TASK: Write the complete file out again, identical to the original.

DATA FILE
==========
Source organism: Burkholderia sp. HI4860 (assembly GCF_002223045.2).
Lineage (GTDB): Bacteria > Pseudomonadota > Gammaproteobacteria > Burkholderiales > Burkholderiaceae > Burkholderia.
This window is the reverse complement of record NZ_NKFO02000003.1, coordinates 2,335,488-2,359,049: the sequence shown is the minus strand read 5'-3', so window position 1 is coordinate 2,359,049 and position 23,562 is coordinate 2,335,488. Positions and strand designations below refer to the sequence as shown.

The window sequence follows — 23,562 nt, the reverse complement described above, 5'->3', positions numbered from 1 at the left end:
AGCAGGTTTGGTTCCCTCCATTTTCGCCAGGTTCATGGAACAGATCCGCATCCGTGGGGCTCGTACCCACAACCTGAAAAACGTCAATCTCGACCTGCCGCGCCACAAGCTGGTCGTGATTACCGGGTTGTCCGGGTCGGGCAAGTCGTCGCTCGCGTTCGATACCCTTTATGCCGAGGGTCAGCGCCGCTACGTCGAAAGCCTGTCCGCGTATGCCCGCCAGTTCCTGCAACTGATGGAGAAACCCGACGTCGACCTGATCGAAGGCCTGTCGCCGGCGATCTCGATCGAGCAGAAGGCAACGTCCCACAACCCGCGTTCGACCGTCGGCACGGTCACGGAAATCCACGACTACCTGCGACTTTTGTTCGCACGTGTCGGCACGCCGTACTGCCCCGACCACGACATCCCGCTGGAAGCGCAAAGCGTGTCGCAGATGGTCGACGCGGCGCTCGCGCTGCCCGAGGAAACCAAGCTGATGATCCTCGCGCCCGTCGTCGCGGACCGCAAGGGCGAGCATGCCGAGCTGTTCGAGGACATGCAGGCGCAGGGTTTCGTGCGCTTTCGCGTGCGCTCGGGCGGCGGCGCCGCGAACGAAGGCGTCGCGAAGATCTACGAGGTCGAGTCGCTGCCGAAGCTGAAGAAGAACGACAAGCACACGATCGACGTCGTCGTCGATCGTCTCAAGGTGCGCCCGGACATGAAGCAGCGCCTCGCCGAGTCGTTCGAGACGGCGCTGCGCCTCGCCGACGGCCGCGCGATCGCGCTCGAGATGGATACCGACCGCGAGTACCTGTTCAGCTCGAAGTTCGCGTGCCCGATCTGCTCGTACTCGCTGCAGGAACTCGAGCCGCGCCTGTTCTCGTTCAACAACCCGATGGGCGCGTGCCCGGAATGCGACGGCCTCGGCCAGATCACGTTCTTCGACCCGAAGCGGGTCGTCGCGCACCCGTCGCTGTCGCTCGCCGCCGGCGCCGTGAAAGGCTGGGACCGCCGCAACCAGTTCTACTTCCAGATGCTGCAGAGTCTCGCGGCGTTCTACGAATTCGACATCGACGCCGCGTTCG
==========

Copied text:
Source organism: Burkholderia sp. HI4860 (assembly GCF_002223045.2).
Lineage (GTDB): Bacteria > Pseudomonadota > Gammaproteobacteria > Burkholderiales > Burkholderiaceae > Burkholderia.
This window is the reverse complement of record NZ_NKFO02000003.1, coordinates 2,335,488-2,359,049: the sequence shown is the minus strand read 5'-3', so window position 1 is coordinate 2,359,049 and position 23,562 is coordinate 2,335,488. Positions and strand designations below refer to the sequence as shown.

The window sequence follows — 23,562 nt, the reverse complement described above, 5'->3', positions numbered from 1 at the left end:
AGCAGGTTTGGTTCCCTCCATTTTCGCCAGGTTCATGGAACAGATCCGCATCCGTGGGGCTCGTACCCACAACCTGAAAAACGTCAATCTCGACCTGCCGCGCCACAAGCTGGTCGTGATTACCGGGTTGTCCGGGTCGGGCAAGTCGTCGCTCGCGTTCGATACCCTTTATGCCGAGGGTCAGCGCCGCTACGTCGAAAGCCTGTCCGCGTATGCCCGCCAGTTCCTGCAACTGATGGAGAAACCCGACGTCGACCTGATCGAAGGCCTGTCGCCGGCGATCTCGATCGAGCAGAAGGCAACGTCCCACAACCCGCGTTCGACCGTCGGCACGGTCACGGAAATCCACGACTACCTGCGACTTTTGTTCGCACGTGTCGGCACGCCGTACTGCCCCGACCACGACATCCCGCTGGAAGCGCAAAGCGTGTCGCAGATGGTCGACGCGGCGCTCGCGCTGCCCGAGGAAACCAAGCTGATGATCCTCGCGCCCGTCGTCGCGGACCGCAAGGGCGAGCATGCCGAGCTGTTCGAGGACATGCAGGCGCAGGGTTTCGTGCGCTTTCGCGTGCGCTCGGGCGGCGGCGCCGCGAACGAAGGCGTCGCGAAGATCTACGAGGTCGAGTCGCTGCCGAAGCTGAAGAAGAACGACAAGCACACGATCGACGTCGTCGTCGATCGTCTCAAGGTGCGCCCGGACATGAAGCAGCGCCTCGCCGAGTCGTTCGAGACGGCGCTGCGCCTCGCCGACGGCCGCGCGATCGCGCTCGAGATGGATACCGACCGCGAGTACCTGTTCAGCTCGAAGTTCGCGTGCCCGATCTGCTCGTACTCGCTGCAGGAACTCGAGCCGCGCCTGTTCTCGTTCAACAACCCGATGGGCGCGTGCCCGGAATGCGACGGCCTCGGCCAGATCACGTTCTTCGACCCGAAGCGGGTCGTCGCGCACCCGTCGCTGTCGCTCGCCGCCGGCGCCGTGAAAGGCTGGGACCGCCGCAACCAGTTCTACTTCCAGATGCTGCAGAGTCTCGCGGCGTTCTACGAATTCGACATCGACGCCGCGTTCG